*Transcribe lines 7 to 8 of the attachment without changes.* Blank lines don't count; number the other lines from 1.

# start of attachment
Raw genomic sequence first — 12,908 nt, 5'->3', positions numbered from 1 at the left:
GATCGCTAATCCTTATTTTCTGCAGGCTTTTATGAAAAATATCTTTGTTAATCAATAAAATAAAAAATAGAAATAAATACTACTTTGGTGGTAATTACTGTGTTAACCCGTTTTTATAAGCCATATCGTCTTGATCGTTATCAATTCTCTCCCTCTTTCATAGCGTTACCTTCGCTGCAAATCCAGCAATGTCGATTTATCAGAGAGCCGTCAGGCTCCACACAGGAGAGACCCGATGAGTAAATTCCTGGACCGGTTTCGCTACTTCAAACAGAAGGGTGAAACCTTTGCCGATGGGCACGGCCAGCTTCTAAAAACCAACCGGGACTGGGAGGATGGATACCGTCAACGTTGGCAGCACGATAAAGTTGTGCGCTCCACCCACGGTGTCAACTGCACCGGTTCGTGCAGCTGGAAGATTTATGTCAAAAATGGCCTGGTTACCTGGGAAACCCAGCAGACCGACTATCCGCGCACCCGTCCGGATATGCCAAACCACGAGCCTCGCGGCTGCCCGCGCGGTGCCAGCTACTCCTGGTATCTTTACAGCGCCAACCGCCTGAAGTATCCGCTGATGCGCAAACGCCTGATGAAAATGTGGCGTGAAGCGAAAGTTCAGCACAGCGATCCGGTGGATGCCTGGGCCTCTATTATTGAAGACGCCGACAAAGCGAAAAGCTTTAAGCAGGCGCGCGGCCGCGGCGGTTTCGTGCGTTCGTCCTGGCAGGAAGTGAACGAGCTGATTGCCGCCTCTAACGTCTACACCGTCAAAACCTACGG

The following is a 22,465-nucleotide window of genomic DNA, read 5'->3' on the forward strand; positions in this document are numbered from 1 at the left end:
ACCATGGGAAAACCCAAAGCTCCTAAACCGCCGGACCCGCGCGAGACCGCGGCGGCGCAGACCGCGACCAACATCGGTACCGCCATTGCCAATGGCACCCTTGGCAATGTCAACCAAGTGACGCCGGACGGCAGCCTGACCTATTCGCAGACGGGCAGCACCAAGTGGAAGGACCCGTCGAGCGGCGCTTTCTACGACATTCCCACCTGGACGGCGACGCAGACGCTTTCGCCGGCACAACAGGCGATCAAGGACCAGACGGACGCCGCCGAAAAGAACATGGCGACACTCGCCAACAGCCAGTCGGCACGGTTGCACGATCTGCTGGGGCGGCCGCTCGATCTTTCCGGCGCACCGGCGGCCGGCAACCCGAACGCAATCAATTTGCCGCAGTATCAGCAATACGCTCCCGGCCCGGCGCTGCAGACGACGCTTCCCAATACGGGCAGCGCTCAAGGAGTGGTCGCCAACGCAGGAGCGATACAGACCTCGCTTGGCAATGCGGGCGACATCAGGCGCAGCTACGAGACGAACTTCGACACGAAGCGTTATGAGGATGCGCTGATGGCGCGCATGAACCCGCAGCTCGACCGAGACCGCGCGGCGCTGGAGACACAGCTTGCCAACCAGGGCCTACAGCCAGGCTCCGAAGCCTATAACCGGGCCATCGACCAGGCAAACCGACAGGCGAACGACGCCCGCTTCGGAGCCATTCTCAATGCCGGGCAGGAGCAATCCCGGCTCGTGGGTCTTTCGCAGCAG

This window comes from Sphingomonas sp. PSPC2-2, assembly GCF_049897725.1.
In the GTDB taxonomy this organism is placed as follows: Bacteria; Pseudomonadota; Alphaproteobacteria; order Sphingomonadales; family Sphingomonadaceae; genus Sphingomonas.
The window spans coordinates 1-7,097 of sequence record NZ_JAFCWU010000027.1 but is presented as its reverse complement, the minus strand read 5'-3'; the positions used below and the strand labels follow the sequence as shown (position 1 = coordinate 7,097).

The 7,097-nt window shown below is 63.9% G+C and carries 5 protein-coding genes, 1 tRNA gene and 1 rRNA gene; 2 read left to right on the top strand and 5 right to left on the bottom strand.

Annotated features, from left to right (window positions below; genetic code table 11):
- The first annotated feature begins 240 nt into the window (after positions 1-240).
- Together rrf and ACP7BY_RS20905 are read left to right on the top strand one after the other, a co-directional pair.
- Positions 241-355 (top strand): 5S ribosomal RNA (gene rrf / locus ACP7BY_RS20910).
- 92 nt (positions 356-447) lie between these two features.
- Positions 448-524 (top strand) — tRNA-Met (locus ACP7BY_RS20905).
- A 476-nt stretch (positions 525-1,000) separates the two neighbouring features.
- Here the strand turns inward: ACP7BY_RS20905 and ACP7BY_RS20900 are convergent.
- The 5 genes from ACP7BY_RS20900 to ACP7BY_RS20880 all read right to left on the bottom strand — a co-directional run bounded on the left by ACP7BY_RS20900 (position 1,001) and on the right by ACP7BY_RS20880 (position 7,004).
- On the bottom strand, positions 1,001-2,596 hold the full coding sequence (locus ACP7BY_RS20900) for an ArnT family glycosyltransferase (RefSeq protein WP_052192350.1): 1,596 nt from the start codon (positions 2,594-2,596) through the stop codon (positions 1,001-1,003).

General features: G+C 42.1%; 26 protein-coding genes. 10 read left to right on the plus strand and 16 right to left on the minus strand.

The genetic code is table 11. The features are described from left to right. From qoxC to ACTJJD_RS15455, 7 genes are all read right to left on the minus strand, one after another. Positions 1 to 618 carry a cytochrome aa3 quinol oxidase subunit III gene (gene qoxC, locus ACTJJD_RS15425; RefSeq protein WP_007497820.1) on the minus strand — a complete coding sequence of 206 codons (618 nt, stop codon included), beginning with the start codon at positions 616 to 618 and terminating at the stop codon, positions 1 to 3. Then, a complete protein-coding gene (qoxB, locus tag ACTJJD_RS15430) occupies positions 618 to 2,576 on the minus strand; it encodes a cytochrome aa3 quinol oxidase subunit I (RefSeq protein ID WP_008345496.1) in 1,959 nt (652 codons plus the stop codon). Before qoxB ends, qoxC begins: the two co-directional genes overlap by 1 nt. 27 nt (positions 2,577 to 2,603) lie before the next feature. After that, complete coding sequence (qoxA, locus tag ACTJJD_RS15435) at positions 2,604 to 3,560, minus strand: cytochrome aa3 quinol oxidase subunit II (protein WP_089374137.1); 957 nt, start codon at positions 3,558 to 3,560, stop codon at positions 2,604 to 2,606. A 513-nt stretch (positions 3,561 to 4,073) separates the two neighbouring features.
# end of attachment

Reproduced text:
The window spans coordinates 1-7,097 of sequence record NZ_JAFCWU010000027.1 but is presented as its reverse complement, the minus strand read 5'-3'; the positions used below and the strand labels follow the sequence as shown (position 1 = coordinate 7,097).

The 7,097-nt window shown below is 63.9% G+C and carries 5 protein-coding genes, 1 tRNA gene and 1 rRNA gene; 2 read left to right on the top strand and 5 right to left on the bottom strand.